Her father’s death inspired Claire to invent a miniature world – partly based on Stoke-on-Trent!


Author Claire Williams says the decision to send her father to a nursing home will haunt her for the rest of her life.

His father, Andrew Mason, had lost a leg due to complications from diabetes, which also robbed him of his sight and mental ability.

He spent 12 months in hospital before finding a place in a care home – at New Park House in Trentham, which was later closed by the Care Quality Commission for safety concerns in 2017.

Claire’s father died shortly after being moved to a new care home, and she channeled her grief into writing a fantastic book called Smailholm, which draws heavily on her upbringing in Stoke-on. -Trent, as well as his love for Tolkien and the Scottish borders. .

Unusually for a children’s book, it also deals with her father’s mental decline through a character who experiences a similar descent into what, in the world of her novel, Claire describes as “madness.”

Claire on her wedding day, with her father, Andrew Mason

Claire, 44, of Congleton – who also lost her mom, June Mason, – said: “My dad has deteriorated over the years. He lost his eyesight, his gangrenous legs, his mind, his dignity, every ounce of fat on his body, pretty much everything he had to lose.

“He was hospitalized for 12 months, but we couldn’t get him out because of the health care system. He had nowhere to go. Finally, we brought him into the Trentham nursing home.

“Then I got a call from the Care Quality Commission, telling me that they were shutting it down and moving him to another care home. He died shortly after.

“Looking back, I could have taken him home to take care of him, but I had a job, two kids and a lot of other responsibilities. This decision will haunt me forever.

“The hospital wards are full of old people. The social protection system in this country is fundamentally broken.

“So when I came to write Smailholm, I wanted to say something about it.”

Claire as a child, photographed with her father

Smailholm – who is described in “Borrowers Meet The Hobbit” – is told from two perspectives. One is that of a 13-year-old girl called Wynn and the other is an older protagonist called Deablin, who is heavily based on Claire’s father’s illness.

“In the end, my dad lost his mind, and there’s a character in the book who’s losing his mind,” she said.

“Deablin is basically my father. It is to return to these experiences that he had to lose his mind. It was cathartic to write – I needed to get it out.

“You can tell it’s a good subject for children’s books, but my kids must have walked these hallways with me. As much as I tried to protect them from it, they saw their grandfather’s decline. Children are much more perceptive than you might think.

“Smailholm is not about my father, but he is. The loss of my father prompted me to start writing the book that I had always wanted to write but never believed I could. “

Smailholm Tower in Scotland, pictured with Vargo the dog, who appears as a character in CL Williams’ novel, Smailholm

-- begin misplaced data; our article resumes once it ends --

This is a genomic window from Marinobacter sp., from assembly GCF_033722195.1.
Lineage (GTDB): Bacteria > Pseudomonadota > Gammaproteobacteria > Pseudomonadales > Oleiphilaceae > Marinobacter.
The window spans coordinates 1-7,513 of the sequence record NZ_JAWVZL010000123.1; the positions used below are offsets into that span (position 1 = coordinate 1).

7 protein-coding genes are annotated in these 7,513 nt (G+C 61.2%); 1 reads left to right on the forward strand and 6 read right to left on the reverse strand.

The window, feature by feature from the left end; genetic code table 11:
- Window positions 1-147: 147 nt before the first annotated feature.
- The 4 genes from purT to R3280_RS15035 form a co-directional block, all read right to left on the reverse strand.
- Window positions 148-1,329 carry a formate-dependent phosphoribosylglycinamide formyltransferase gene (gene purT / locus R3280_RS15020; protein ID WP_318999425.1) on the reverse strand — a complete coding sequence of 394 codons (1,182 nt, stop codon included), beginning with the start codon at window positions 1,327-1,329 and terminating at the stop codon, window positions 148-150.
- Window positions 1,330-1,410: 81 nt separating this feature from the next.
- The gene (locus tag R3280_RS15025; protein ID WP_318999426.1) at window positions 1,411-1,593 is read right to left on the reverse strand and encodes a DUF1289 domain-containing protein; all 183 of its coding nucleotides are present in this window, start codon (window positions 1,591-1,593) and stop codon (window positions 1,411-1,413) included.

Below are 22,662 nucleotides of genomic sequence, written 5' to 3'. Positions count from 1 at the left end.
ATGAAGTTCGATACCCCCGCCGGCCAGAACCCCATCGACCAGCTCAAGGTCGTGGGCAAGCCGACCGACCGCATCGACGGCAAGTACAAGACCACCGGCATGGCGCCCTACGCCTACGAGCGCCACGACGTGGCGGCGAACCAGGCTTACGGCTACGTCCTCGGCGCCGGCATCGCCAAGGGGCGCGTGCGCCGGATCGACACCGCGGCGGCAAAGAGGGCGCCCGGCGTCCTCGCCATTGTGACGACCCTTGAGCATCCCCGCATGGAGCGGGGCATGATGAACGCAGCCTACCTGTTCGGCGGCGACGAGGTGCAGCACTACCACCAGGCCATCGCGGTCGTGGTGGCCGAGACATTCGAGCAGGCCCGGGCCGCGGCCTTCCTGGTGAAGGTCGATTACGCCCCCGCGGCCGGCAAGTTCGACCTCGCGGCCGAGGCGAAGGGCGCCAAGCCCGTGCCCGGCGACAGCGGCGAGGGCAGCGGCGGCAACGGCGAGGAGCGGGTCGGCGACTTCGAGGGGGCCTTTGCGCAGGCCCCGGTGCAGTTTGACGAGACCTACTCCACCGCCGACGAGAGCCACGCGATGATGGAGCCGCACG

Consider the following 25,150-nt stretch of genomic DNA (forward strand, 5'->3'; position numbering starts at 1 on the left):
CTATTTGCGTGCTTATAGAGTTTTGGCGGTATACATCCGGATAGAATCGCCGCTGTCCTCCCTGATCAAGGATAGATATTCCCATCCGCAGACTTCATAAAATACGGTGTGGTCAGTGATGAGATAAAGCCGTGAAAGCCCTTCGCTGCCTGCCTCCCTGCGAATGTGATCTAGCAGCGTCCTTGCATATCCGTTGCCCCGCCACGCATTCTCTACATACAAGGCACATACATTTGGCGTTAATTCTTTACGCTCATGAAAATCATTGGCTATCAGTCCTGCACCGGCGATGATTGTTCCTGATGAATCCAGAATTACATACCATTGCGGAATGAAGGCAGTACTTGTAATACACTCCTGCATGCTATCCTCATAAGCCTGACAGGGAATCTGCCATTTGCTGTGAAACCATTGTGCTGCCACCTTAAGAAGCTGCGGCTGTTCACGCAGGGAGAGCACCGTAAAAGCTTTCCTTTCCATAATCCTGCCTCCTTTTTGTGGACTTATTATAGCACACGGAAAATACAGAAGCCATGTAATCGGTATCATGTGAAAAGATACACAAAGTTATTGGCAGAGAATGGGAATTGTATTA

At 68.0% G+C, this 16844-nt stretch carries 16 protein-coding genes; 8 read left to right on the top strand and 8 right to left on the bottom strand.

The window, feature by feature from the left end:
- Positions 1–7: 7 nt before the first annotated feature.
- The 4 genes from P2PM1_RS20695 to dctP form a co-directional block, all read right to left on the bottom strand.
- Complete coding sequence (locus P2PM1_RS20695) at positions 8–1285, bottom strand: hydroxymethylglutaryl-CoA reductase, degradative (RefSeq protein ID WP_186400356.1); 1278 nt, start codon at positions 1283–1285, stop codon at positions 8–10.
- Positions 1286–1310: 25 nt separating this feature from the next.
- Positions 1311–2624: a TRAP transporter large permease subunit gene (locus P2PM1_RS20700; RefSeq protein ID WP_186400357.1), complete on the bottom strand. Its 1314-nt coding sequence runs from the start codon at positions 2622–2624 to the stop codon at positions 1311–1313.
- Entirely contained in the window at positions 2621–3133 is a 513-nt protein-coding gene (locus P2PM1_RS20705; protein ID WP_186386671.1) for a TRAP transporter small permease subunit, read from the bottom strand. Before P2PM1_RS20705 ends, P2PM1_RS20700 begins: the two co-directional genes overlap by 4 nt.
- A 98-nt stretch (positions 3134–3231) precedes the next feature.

Smailholm, illustrated by artist David Rolls, is set in medieval Britain. Smailholm Tower is a real place on the Scottish border that Claire has visited with her family – her husband Howard, 34, and children Ava, 12 and Henry, 6 – on several occasions.

In the novel, 13-year-old Wynn Hoppringle discovers a miniature village hidden near his family home in the Smailholm Tower, where all the inhabitants have been reduced by a curse. When news of the border raiders reaches the tiny villagers, they realize that they must remedy their predicament if they are to survive.

Accompanied by Wynn, they set off on an adventure to uncover the source of their woes – and head to Rubers Law, a real mountain in Scotland where Claire has based a village of fantastic creatures called the quogs, in a village that relies on strongly on Stoke the mining heritage of -on-Trent.

Claire – who is proud to call herself a ‘clayey’ and who grew up in Blythe Bridge and Joiners Square – said: ‘She is based in Scotland. We have friends on the Scottish Borders and we go to Swailand Tower, which is a weird tower in the middle of nowhere. We went there when I was in mourning and I thought, “I’m going to write a book on this.”

“Scottish folklore is miniature beings in their own right, and when I was with my father on vacation we always went to see miniature villages. So I thought it was a nice tribute to him.

“I wanted to bring Stoke-on-Trent in there because I’m proud of where I’m from. My family was made up of miners and potters. Quogs are miners and they are based on the Stoke-on-Trent miners.

Claire, who writes as CL Williams, is an Instagram book influencer and runs her own business as a digital consultant. She has worked with other bloggers and influencers around the world, and her book has reached readers as far as the United States, Canada, India, and the Philippines.

With an audiobook narrated by actress Rosie Jones available, Smailholm is also one of the few books in the world to use new augmented reality technology, with a game that brings the characters to life on the cover of the book available for free on the web. ‘Apple App Store.

Smailholm is available in bookstores and online. For more information, see the website, www.clwilliamsauthor.com.

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